Think of David writing the Psalms as a modern-day hymnodist or someone writing prayers. Do we hold that John Wesley was inerrantly inspired directly by God to pen every single word of all his many hymns? Are the lyrics binding on us? In which case, any changes are interfering with the word of God? I don’t think we do so regard them.

    If we’re going to take a literally each-word-is-divine attitude, then what of the record of David’s sin when he committed adultery with Bathsheba and compassed Uriah’s death? Arguing that this means God ‘wants’ us to commit adultery and murder is beyond absurd and into crazy. The same way, taking the ‘dashing the infants’ heads against a stone’ as “This is what God wants or approves of” is the wrong attitude, and explaining that is not softening down or doing away with the hard bits.

    Was Jubal the very first man to play the harp? If it turns out that he wasn’t, I don’t see this as bearing on the infallibility of Scripture. It just means that the traditional account of ‘who was the ancestor of musicians’ put a name on the original Anonymous. It’s not archaeology, it’s oral tradition. That’s fine by me. Each single word of Scripture is not equal, and making them so is making an idol out of the Bible.

  19. Martha…a literal description of David’s adultery doesn’t mean that Scripture is telling us to commit adultery. It’s a literal description of what literally happened and the literal consequences.

    • Which is why, MzEllen, we should not take it that when the Psalmist says “Happy shall he be, that taketh and dasheth thy little ones against the stones”, this is the infallible, inerrant, inspired Word of God expressing the will of God that we should do.

      The history of David’s sin is indeed instructive for us. Taking it as infallible, inerrant, inspired Word of God that adultery and murder are acceptable traits in one chosen by the Lord would be foolishness, just as taking the words of the Psalm that God desires the death of the wicked (when it is the human king David speaking and not David as a prophet) would be the wrong interpretation.

      • “Which is why, MzEllen, we should not take it that when the Psalmist says “Happy shall he be, that taketh and dasheth thy little ones against the stones”, this is the infallible, inerrant, inspired Word of God expressing the will of God that we should do.”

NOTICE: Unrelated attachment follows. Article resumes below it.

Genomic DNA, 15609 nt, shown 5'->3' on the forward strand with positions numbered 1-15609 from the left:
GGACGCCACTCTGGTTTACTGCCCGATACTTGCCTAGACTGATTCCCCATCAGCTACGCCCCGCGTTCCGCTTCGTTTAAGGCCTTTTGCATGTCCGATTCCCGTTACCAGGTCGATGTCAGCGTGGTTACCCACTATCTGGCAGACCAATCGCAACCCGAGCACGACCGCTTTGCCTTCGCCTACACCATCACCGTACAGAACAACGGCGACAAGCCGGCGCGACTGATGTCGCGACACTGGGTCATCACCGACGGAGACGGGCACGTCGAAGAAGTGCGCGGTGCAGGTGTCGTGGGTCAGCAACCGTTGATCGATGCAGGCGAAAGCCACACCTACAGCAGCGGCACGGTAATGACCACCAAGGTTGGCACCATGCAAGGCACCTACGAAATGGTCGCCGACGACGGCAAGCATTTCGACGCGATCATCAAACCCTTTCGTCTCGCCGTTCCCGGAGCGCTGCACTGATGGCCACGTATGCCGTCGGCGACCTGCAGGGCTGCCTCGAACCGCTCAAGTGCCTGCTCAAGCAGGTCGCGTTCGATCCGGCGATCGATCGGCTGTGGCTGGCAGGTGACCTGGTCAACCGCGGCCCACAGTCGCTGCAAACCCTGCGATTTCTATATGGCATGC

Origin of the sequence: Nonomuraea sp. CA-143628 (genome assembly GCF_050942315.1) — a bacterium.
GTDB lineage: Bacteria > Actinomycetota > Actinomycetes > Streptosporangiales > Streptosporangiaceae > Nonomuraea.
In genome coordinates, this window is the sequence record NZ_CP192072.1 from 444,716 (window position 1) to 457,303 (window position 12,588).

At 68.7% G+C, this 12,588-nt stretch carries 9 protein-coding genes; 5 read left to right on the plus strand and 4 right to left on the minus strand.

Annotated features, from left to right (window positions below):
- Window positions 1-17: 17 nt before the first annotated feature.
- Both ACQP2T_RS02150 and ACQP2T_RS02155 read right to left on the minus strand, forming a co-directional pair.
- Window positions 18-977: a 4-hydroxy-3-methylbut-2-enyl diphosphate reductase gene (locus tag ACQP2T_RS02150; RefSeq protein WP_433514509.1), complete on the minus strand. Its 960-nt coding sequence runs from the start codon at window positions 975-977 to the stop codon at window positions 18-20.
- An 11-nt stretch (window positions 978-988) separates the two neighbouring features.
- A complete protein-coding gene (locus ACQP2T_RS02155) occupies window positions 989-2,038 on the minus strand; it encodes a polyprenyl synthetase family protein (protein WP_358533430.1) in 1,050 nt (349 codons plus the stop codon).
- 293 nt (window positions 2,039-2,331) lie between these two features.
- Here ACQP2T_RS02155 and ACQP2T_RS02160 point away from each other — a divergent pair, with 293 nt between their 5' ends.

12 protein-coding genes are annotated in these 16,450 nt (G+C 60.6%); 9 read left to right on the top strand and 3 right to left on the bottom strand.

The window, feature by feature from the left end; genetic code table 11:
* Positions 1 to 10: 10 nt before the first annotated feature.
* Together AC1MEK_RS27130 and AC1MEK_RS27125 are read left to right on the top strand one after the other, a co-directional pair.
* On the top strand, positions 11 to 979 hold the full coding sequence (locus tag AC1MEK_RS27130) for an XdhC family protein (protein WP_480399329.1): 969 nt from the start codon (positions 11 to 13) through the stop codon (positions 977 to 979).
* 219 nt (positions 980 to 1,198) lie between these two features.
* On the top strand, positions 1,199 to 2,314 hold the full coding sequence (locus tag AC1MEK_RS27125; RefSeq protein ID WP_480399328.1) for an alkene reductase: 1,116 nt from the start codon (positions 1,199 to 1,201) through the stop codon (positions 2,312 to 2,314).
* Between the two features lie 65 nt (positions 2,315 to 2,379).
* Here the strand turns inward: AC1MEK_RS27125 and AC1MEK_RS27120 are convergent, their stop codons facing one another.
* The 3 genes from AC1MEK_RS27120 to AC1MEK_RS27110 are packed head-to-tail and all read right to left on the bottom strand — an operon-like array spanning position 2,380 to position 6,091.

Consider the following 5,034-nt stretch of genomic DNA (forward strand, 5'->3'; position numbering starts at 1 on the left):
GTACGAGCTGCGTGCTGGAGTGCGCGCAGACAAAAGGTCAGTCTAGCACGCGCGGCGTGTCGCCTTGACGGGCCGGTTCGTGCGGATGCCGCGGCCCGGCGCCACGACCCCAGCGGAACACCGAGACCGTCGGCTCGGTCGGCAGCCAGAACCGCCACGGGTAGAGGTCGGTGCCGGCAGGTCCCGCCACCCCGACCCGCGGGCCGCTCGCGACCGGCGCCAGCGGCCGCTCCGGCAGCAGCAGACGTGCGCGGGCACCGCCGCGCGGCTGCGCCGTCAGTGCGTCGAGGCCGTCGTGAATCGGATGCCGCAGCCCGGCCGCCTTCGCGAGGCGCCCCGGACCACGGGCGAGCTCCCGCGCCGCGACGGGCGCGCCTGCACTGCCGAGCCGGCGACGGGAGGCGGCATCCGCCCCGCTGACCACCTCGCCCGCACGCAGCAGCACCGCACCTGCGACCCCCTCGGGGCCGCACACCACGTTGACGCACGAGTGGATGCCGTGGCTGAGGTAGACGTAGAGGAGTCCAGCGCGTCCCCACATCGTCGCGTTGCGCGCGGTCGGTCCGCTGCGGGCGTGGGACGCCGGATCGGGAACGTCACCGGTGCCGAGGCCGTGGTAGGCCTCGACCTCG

I guess I don’t understand why an accurate record of the feelings of the Psalmist must be labeled as “fallible” because they are not what we believe is the will of God. Were the feelings real and accurate? I believe so. Does it mean that God would want us to have those feelings? I believe not.

        But I think it’s unwise to take something that descriptive and portray it as prescriptive in order to call it fallible.

  20. Don’t read Revelation, then.

    • Do you see a difference between written history and prophetic imagery?

      • Yes.

      • I think they are both images of God’s justice. I think all acts of justice are a foreshadow of ultimate judgement on the last day. Until the last day, we will only see foreshadows of true justice, but also many examples of God’s mercy, as we observed in the feast of the conversion of Paul this past week. Justice and mercy are in God’s hand. We don’t always understand why, or why sometimes justice tarries. I will always agree with Shakespeare, that in the course of true justice none of use can be saved. I also believe that justice was achieved on the cross.

        So, I think there really is a connection between David’s cry for justice and the prophetic image of the last judgement. I think our response is to pray for our enemies but also to stand up to defend the oppressed, to befriend the outcast and alienated. I recently heard about Rachel Scott, who was killed in the Columbine High School shootings. She went out of her way to make friends with outcasts and defend those who were bullied. In her diary, she talked about creating a chain reaction of kindness, that each of us can make a difference through simple acts of kindness. I think this captures the idea of kairos, that in light of the ultimate culmination of history, what part do we have right now in God’s redemptive plan? We should at least feel pain when oppressors cause suffering. David expressed this so passionately. I can pray for God’s mercy on the oppressors, but I also must cry out for deliverance for those who are oppressed. But as with all such struggles, David’s cry for justice should drive us to the foot of the cross.

  21. Lots of food for thought here. One thought that comes to mind is that the psalmist was probably more openly honest than many believers are today, certainly more honest than I am most of the time, and that by itself is pretty refreshing. The second thought is that one needs to distinguish what in scripture is descriptive and what is prescriptive. The sermon on the mount is pretty darned prescriptive. Most imprecatory psalms, not so much.

  22. That’s why I love the Psalms. They show exactly what the writer was feeling, no holds barred. If he felt great, you knew it. If he felt angry or lonely, you knew that too. It’s not only ok to have emotions, it’s a requirement to be human. God has made us emotional creatures, yet most of us want to keep them to ourselves so we seem ‘civilized’. As long as we are in this body, we’ll have emotions and I get comfort from the fact that early God-followers had the same problems that I do, yet God still loved and used them for His glory.